Neil G. Siegel, a USC doctoral candidate in the Daniel J. Epstein Department of Industrial and Systems Engineering. who is also a vice president and chief engineer for the Northrop Grumman Corporation's Information Systems sector, has been chosen to receive the 2011 IEEE Simon Ramo Medal. He has also been named an IEEE Fellow, the organization's highest grade of membership.
Coincidentally, Boehm received the Ramo Medal last year and in 2008 the honor went to USC President C. L. Max Nikias.
The medal honors exceptional achievement in systems engineering and systems science. It is named to honor the distinguished engineering contributions of Simon Ramo. Ramo was one of the founders of TRW (Thompson Ramo Wooldrige), which was acquired by Northrop Grumman in 2002, and his wife, Virginia Ramo, who passed away in 2009, was a longtime member of the USC Board of Trustees.
Siegel was honored for his pioneering engineering work "that led to the successful development of the digital battlefield, a life-saving and integral part of U.S. Army operations," according to IEEE. Battlefield digitization achieves force multiplication through improved situational awareness, improved operational tempo and decreased mission timelines.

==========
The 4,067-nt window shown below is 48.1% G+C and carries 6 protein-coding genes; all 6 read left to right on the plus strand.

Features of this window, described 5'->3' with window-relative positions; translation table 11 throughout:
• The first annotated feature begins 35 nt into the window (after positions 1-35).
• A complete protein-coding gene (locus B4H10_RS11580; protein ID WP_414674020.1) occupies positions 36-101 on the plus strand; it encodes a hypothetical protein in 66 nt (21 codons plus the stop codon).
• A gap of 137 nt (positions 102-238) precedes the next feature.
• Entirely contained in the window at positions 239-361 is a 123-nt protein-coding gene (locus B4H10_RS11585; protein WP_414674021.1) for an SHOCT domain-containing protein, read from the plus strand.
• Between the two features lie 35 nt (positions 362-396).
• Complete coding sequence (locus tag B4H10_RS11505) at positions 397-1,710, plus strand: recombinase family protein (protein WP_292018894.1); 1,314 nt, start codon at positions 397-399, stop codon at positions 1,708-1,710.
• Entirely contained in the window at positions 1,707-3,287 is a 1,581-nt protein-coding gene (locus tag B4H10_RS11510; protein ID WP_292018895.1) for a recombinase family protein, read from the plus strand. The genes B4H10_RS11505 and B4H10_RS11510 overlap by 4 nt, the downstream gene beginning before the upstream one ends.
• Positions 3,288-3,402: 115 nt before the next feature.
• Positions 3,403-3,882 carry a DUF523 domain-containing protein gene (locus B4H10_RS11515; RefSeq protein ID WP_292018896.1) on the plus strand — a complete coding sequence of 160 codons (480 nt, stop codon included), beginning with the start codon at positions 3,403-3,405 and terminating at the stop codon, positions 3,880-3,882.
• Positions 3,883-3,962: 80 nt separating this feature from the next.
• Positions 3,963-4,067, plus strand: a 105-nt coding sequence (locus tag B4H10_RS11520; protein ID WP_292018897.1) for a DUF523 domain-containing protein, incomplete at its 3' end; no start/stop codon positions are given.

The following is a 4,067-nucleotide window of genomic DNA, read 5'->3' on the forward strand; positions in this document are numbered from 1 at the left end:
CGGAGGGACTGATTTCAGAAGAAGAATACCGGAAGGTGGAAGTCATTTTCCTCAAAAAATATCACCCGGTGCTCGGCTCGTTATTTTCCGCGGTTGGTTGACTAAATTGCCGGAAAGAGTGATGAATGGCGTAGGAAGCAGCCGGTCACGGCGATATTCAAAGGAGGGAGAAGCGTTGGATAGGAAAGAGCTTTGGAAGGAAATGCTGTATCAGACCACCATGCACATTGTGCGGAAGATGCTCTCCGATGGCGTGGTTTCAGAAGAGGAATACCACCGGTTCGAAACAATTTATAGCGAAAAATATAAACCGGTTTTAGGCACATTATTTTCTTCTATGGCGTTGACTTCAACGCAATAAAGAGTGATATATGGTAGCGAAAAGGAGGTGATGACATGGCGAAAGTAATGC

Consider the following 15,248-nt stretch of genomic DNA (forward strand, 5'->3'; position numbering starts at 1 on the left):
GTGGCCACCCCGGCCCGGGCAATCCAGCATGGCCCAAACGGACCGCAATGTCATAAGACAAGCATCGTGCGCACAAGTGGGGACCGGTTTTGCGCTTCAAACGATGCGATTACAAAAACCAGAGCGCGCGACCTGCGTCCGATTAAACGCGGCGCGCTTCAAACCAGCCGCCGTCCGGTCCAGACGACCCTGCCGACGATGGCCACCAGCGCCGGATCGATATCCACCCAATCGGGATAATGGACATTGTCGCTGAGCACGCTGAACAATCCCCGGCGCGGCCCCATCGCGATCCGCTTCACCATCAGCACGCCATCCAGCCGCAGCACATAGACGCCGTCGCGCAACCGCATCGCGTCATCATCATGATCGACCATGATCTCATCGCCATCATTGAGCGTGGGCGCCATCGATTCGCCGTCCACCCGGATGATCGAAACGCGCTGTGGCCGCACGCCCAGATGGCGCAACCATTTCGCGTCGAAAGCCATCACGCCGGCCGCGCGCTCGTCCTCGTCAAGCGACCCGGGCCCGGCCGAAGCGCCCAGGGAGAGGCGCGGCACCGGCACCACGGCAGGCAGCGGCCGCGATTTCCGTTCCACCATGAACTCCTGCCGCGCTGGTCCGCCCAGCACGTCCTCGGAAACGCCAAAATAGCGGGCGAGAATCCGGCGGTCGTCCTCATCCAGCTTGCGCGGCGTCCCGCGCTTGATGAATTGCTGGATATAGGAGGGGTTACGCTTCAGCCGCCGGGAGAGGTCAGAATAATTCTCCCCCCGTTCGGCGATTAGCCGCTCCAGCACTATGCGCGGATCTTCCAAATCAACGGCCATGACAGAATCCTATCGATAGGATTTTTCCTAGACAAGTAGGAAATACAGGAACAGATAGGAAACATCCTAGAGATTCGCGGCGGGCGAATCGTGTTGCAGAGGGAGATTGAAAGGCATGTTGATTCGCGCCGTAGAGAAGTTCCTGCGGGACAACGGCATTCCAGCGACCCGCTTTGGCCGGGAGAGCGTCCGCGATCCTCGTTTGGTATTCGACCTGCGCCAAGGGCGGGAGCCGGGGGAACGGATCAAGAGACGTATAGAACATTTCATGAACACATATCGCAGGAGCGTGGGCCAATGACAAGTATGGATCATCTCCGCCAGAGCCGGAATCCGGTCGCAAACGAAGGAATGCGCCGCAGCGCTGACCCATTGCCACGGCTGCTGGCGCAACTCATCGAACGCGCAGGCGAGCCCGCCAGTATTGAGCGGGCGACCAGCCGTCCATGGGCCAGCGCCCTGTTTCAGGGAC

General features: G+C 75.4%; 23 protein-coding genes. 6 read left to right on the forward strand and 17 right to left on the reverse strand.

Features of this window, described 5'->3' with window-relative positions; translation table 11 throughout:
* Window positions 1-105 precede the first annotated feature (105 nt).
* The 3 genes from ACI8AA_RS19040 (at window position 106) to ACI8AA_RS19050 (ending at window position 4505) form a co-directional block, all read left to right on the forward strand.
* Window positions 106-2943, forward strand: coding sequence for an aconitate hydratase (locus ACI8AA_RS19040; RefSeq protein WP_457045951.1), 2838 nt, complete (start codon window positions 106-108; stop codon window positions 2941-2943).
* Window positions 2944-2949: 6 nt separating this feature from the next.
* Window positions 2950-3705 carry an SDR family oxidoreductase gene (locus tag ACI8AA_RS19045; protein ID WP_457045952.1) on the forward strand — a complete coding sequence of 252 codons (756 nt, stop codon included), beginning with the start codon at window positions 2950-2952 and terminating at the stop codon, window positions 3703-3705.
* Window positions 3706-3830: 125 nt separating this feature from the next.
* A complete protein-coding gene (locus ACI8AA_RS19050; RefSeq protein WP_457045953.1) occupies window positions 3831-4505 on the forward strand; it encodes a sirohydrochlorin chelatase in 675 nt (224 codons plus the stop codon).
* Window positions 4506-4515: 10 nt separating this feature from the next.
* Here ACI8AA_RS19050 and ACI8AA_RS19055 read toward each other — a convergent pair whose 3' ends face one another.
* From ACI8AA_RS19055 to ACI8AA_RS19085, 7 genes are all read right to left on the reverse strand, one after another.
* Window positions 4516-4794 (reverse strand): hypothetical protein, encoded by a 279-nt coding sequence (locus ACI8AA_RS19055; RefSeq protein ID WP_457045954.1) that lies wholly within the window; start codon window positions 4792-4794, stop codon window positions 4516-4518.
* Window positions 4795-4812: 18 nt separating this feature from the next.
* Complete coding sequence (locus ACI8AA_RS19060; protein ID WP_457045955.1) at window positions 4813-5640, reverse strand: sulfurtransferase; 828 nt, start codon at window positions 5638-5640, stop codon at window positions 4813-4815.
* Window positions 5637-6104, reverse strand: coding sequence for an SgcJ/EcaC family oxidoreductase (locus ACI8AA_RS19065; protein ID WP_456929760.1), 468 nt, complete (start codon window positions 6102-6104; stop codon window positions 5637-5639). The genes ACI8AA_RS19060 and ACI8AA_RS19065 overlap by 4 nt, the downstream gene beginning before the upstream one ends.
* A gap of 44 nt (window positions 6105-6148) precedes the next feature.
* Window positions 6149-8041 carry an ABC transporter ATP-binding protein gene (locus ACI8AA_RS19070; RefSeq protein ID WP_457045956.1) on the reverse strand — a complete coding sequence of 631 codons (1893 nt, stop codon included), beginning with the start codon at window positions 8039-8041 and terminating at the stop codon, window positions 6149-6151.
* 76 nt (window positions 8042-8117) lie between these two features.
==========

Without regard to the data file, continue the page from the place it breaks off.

The Northrop Grumman digital battlefield, FBCB2/BFT program is the Army's principal combat battle-command system, and has also been adopted by the U.S. Marine Corps. The system is deployed on tens of thousands of vehicles worldwide, including in Bosnia, Kosovo, Afghanistan and Iraq. It is credited with significantly increasing U.S. Army combat effectiveness, and for saving the lives of hundreds of U.S. soldiers, U.S. Marines and U.K. soldiers through its use.
"He's done an amazing job with army battlefield digitization," said Boehm.
'Fellow' is IEEE's highest grade of membership. The title is recognized by the technical community as a prestigious honor and an important career achievement.
While best known for his work as program manager for the Army, Siegel also has made important contributions to a number of highly successful military systems, including the Forward-Area Air Defense System, the Army's first unmanned aerial vehicle, along with inventing important techniques for the development of large-scale, real-time software systems. He has also led work for the steel industry, the movie industry and other commercial enterprises.
Siegel earned his bachelor's and master's degrees in mathematics at USC. He became a vice president at Northrop Grumman in 1998, leading its Tactical Systems Division and later became the vice president and chief technology officer of the company's former Mission Systems sector.
Siegel's 20-plus patents and inventions span many domains, including real-time manufacturing, medical systems, communications protocols and computing systems. He has been a member of various government panels such as the Defense Science Board, the Army Science Board and Defense Advanced Research Project Agency review panels.
Among many other honors, he has won Northrop Grumman's Chairman's Award for Innovation three times, is a member of the Army's Order of Saint Barbara and was elected to the U.S. National Academy of Engineering in 2005.
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